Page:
THE color recalls a maritime sunset, with shades of pink, orange, and red. Hanging on small trees in this region's dry sandy soil, the exotic acerola, or ``cherry of the Antilles'' beckons the taste buds. The Japanese are said to rave about this fruit, which has 28 times as much Vitamin C as an orange. The flavor is somewhere between a cherry and a cranberry, delicious. The acerola plantation belongs to Maisa Ind'ustria e Comercio, part of a company that discovered the agricultural potential of Brazil's arid northeastern lands, via irrigation, when building a road through the region 20 years ago.
Today, Maisa is one of a small but growing group of Brazilian businesses that, despite competition, foreign import rules, and local inflation, are going to extra lengths to please sophisticated consumers abroad. The businesses hope to strengthen export income by better using their resources and new technologies.
``There are innovations appearing in the market, people who add value to a product. We used to export coffee, sugar, and cacao separately,'' says Ledio Rocha, director of the animal and vegetable department of the federal Commercial Interchange Agency, CIC. ``Now, importers want us to mix the three and sell it as one product. These types of products are appearing more and more. They renew trade.''
Specialty fruits such as acerola have already become an important part of Brazil's fruit exports, which totaled $56 million last year. Of this, about $30 million came from unusual tropical items, according to CIC. ``We could export three times the amount of fruit, in dollars, that we do now,'' Mr. Rocha says.
Jos'e Marcelo Barroso, Maisa's sales director, says the Japanese buy acerola frozen whole, and make vermouth, candies, and jams out of it. Maisa only discovered acerola three years ago, but hopes to have 1,500 acres planted with it by the end of this year.
Maisa is also investing in irrigating grapes, mangoes, kiwis, litchi nuts, and passion fruit, and is experimenting with dwarf cashew trees that might be more productive than normal-size ones. And a year ago, a cashew nut processing plant began perfuming the premises with the delicious smell of cashews being heated in their own oil, for shelling. Brazil's biggest cashew customer is Planter's, based in the United States.
The new trend includes high-ticket seafood. Empesca, one of Brazil's two biggest seafood exporters, is investing in Japan's unique preference for ready-to-eat whole lobsters. Empesca sends out smaller lobster boats that will do short, 15-day trips and bring the lobsters ashore to be cooked and frozen. Normally, lobster fishermen stay at sea from 40 to 60 days. Last year, Brazil shipped 11 percent of its $50 million lobster exports to Japan, up from 5 percent in 1989.
``The Japanese demand certain types of products and are willing to pay more,'' says Jos'e Mario Gomes de Carvalho, the company's founder and owner.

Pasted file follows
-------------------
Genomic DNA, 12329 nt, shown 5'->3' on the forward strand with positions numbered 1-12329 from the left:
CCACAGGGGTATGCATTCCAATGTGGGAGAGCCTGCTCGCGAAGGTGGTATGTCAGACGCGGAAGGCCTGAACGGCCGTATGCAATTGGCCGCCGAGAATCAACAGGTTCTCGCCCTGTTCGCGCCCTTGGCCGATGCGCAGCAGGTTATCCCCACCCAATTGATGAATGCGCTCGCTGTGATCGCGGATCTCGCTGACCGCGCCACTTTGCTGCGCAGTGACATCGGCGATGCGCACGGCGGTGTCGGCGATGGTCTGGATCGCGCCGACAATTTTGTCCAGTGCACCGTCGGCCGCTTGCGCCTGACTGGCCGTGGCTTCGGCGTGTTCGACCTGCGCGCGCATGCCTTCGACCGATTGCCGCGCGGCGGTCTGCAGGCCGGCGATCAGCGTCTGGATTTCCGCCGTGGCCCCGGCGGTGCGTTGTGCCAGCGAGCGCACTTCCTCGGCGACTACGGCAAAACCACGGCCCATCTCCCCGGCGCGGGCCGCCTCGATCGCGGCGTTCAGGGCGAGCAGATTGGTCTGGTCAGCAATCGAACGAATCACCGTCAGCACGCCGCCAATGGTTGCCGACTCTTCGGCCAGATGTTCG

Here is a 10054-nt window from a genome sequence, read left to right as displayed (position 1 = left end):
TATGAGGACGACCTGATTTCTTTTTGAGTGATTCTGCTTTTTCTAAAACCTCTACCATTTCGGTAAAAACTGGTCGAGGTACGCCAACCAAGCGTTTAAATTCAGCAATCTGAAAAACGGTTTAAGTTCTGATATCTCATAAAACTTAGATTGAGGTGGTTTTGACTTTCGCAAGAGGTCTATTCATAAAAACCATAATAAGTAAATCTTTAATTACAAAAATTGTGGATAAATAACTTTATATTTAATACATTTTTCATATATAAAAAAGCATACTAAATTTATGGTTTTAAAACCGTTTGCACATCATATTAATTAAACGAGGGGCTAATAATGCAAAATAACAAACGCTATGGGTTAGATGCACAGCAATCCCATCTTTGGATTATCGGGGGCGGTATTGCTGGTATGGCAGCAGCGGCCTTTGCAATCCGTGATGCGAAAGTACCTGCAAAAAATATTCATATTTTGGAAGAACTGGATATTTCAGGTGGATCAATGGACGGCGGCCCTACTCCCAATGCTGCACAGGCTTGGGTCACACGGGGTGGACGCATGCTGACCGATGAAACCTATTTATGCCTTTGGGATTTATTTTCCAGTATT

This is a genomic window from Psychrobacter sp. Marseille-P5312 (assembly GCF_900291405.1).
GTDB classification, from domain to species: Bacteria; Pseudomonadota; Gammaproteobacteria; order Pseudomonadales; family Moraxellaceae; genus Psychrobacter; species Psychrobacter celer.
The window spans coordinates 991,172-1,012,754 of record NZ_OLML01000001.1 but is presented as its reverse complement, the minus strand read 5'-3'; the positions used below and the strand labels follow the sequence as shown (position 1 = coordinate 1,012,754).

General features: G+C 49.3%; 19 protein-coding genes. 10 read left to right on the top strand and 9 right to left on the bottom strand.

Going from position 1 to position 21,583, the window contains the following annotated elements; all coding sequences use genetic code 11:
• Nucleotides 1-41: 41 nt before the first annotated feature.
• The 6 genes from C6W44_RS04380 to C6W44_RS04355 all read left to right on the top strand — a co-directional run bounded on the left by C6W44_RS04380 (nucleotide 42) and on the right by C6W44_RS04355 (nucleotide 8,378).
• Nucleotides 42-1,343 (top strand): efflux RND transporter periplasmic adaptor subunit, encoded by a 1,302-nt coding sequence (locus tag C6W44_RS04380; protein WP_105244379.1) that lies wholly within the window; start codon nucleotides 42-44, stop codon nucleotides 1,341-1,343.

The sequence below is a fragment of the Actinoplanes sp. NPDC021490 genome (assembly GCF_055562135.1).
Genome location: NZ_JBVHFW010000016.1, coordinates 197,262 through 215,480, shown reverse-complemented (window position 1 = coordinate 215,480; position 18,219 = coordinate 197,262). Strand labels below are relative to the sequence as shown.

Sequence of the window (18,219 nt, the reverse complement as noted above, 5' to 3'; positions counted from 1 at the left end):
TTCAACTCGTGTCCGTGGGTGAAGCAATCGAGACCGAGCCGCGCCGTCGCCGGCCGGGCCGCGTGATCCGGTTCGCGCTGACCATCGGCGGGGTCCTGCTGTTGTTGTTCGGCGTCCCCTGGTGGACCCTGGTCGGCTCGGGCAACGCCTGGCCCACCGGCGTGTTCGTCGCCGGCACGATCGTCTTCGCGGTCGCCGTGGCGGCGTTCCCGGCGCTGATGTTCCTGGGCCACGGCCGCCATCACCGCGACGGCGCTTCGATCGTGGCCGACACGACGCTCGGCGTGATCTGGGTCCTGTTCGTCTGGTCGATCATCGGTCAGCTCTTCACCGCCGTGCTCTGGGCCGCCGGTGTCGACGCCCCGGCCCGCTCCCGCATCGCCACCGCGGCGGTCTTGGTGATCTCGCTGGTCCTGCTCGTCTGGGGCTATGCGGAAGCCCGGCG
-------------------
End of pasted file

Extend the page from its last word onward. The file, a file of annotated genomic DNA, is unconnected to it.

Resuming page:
Still, Brazil's biggest market is the US, which took 85 percent of the 1990 catch. ``I sold 12 million lobster tails [there] last year,'' boasts Mr. Gomes. Much of this went to the US restaurant chain, Red Lobster. Empesca also exports catfish to the US.
In central-south Brazil, the Andrade family, which owns Brazil's top construction company, has picked out a new coffee trend. ``The future of coffee is to get out of the commonplace commodity market and exploit the trend of the demand for quality,'' says owner Eduardo Bueno Andrade. ``The consumer already chooses his coffee by region. So the next step is to choose within each region, by producer. We want to link up with the consumer. If the consumer wants, he can come to visit the farm.''
Mr. Andrade spent three years planning his 520-acre Vista Alegre farm, in Jaboticatubas, Minas Gerais, and spent $5 million on it. Noting that much Brazilian coffee is of low quality because rain-wet berries transmit a bitter taste to the seed, or bean, he sought out land with little rainfall and decided to irrigate. That allowed him the luxury of allowing the berries to dry on the branch, and pick up every last nutrient available from the soil, fertilizer, and sun, instead of picking the berries early and drying them off the plant. His farm also maps plant pests and diseases weekly, using a computer, a novelty in Brazil. Having sold some small quantities of coffee last year to Japan's Mitsubishi Corporation, a trading company, Vista Alegre now plans to export under its own brand name and hopes to crack the US market.
In addition to unstable prices for buyers, these ambitious Brazilian exporters face tough competition from all over the world. Chile, for example, has been exporting high-quality fruit to the US for 20 years or so, has much better technology than Brazil, and is the only South American nation free of the fruit fly.